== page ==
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Momo Paperback – Jan 27 2009

5 out of 5 stars 4 customer reviews

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Product Details

  • Paperback: 240 pages
  • Publisher: Puffin (Jan. 27 2009)
  • Language: English
  • ISBN-10: 0140317538
  • ISBN-13: 978-3423109581
  • Product Dimensions: 12.8 x 1.4 x 19.7 cm
  • Shipping Weight: 159 g
  • Average Customer Review: 5.0 out of 5 stars 4 customer reviews
  • Amazon Bestsellers Rank: #59,361 in Books (See Top 100 in Books)
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Product Description

About the Author

Michael Ende was one of the most popular German authors of the 20th Century, captivating millions of children around the world with his fantasy stories. His most successful book, The NeverEnding Story (1979) has been translated into more than 30 languages, made into a hit movie in 1984, and remains a much-loved, international bestseller.


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Top Customer Reviews

Format: Paperback
I still have my first and only edition of this book, that I read before "The Never Ending Story" became famous and was turned into a film, making Michael Ende a recognizable name.
I love reading stories about beautiful princesses, but Momo is a princess of a different kind.
She's on her own, homeless and destitute, without a family or means of her own. Her magical power is not that of a lovely face and a providential Godmother, but the fact that she remains a lovely, giving person, uncorrupted by her misfortune and possesses a supernatural ability to listen to others. Reading the book you understand just how and why such an apparently small thing can be so life changing, more so than any "action".
The book is ostensibly about how time is subjective, about how people "save time" by doing as little as possible the very things that make life worth living - in order to have more time to do them later on, when one has "more time" for that sort of thing - only to get there and realize that it's too late, life has passed you by, and you've got no more time left to enjoy them any further, or any one to enjoy them with.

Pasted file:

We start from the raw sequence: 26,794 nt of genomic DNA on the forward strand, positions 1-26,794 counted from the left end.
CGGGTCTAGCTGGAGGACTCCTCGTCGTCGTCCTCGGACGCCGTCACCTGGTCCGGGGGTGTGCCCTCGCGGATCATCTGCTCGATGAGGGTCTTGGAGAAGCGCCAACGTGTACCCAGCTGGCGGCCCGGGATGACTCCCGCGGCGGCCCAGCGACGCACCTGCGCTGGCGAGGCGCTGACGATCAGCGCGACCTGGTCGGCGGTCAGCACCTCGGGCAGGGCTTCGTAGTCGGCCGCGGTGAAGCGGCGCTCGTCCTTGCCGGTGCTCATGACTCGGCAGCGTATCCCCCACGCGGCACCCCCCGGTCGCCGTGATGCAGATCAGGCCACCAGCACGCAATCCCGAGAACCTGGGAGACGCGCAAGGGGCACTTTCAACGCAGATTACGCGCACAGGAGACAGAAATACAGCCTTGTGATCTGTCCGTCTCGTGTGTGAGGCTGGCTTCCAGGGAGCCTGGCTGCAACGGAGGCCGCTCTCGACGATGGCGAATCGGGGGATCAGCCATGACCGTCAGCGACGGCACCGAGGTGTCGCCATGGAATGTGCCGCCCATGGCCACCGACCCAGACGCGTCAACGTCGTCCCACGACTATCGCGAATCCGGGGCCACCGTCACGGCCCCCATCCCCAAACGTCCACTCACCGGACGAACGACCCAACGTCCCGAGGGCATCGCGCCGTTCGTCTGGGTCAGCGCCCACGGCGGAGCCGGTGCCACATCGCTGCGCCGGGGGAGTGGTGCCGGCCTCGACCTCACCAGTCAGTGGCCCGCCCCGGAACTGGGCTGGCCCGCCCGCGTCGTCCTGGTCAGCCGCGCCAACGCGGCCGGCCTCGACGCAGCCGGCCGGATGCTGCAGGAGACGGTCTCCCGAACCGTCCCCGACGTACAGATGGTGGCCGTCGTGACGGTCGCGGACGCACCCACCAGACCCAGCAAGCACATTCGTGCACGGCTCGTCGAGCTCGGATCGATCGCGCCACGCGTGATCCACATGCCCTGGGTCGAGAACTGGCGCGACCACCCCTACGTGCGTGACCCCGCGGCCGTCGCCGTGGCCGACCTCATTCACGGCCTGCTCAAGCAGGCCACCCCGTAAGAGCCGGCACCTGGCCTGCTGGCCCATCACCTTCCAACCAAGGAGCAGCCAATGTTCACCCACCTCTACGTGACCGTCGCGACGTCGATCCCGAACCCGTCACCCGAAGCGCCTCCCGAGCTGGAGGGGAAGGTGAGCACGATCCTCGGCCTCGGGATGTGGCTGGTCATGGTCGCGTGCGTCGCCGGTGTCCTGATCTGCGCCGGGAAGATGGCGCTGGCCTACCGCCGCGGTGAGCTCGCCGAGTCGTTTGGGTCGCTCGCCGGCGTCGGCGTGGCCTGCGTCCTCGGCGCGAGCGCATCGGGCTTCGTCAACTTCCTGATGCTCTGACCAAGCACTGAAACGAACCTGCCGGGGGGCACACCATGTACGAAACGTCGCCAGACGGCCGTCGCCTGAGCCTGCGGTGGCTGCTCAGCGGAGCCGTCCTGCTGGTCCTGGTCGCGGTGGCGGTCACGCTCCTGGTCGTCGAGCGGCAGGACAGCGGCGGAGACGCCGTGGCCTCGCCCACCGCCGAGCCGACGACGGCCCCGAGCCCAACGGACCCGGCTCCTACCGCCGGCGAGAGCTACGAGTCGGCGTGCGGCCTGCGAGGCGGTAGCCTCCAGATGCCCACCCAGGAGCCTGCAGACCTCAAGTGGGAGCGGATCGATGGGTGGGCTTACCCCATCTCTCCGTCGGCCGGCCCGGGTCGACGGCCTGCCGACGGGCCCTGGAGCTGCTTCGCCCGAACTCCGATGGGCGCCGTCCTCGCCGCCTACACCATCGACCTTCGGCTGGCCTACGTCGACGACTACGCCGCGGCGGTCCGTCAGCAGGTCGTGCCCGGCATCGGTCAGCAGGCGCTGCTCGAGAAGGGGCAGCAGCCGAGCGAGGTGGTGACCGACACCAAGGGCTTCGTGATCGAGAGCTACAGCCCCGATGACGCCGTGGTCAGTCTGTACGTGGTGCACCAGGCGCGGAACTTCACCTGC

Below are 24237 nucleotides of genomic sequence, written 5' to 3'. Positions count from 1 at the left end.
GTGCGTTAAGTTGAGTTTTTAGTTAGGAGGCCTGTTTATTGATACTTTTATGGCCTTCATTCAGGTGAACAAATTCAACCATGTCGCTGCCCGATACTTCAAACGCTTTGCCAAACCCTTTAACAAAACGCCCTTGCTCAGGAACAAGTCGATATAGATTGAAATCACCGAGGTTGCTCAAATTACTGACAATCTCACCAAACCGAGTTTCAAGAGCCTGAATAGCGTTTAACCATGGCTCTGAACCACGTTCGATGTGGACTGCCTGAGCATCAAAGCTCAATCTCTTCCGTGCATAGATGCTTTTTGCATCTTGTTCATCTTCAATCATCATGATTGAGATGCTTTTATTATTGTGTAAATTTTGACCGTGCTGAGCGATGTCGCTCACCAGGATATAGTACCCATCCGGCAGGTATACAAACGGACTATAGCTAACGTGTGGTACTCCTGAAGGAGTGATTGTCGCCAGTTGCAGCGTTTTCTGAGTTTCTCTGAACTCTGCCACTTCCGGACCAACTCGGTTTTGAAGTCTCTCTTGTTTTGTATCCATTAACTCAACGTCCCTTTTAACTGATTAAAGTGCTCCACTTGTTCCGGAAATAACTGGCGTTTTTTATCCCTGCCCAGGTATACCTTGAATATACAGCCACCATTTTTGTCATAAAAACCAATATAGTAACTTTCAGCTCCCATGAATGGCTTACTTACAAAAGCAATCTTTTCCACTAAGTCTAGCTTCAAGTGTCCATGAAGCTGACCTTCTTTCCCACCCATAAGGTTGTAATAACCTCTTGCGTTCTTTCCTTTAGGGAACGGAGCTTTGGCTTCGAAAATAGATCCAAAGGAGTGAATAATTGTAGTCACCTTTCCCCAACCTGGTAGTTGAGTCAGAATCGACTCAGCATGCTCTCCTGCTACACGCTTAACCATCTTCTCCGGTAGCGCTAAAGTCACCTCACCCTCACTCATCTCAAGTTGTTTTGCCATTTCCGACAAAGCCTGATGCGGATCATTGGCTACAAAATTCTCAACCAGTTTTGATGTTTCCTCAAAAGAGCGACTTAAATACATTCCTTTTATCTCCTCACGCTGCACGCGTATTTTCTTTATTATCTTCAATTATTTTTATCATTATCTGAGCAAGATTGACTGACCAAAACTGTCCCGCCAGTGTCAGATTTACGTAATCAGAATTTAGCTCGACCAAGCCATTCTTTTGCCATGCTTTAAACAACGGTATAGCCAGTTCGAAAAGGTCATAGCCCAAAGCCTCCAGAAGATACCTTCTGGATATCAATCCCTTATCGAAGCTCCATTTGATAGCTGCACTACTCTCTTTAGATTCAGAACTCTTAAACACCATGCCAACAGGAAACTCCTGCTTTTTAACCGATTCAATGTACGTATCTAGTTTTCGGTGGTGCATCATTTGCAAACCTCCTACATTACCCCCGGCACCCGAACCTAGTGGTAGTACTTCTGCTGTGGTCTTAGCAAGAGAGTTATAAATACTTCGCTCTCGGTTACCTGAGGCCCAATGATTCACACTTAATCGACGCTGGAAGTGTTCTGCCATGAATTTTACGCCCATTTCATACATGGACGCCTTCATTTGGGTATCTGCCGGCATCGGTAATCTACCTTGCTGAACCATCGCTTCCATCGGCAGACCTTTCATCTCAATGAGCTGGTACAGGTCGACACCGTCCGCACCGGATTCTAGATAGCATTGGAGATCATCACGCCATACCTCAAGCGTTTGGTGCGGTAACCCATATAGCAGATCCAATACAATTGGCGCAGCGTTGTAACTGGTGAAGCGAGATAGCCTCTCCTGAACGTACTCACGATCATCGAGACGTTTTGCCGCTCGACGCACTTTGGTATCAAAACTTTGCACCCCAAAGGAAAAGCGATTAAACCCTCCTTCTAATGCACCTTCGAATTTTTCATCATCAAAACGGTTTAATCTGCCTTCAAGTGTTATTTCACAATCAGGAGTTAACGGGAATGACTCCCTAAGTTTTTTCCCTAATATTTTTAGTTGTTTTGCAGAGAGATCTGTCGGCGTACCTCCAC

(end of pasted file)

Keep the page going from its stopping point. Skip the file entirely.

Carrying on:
But the reason I read it time and again was because of Momo and her two best friends, the old man and the young man, who are so completely different from each other; The turtle Cassandra, the forest of clocks, the one hour flowers...I can't stress enough how much you need to buy this book.
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By A Customer on Nov. 22 2003
Format: Paperback
This is a great book in every way. The story of the little orphan girl, who ends up having to save the world from the terrible Grey Men, who want to steal people's time, like all of Ende's books is the work of a genius.
And even better: Unlike The Neverending Story, in this case I would dwefinitely recommend watching the movie too. It really captures the magic of the book.
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Format: Paperback Verified Purchase
Beautiful story....that can be read at any age, since it offers something for everyone
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Format: Paperback Verified Purchase
If there is one book I wish had been available as an adolescent, it would have been Momo. It is transfiguring.
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Most Helpful Customer Reviews on Amazon.com (beta)

Amazon.com: HASH(0x9dfd35d0) out of 5 stars 68 reviews
68 of 69 people found the following review helpful
HASH(0x9de34168) out of 5 stars The best book in the world Dec 9 2003
By MarianaP - Published on Amazon.com
Format: Paperback
I still have my first and only edition of this book, that I read before "The Never Ending Story" became famous and was turned into a film, making Michael Ende a recognizable name.
I love reading stories about beautiful princesses, but Momo is a princess of a different kind.
She's on her own, homeless and destitute, without a family or means of her own. Her magical power is not that of a lovely face and a providential Godmother, but the fact that she remains a lovely, giving person, uncorrupted by her misfortune and possesses a supernatural ability to listen to others. Reading the book you understand just how and why such an apparently small thing can be so life changing, more so than any "action".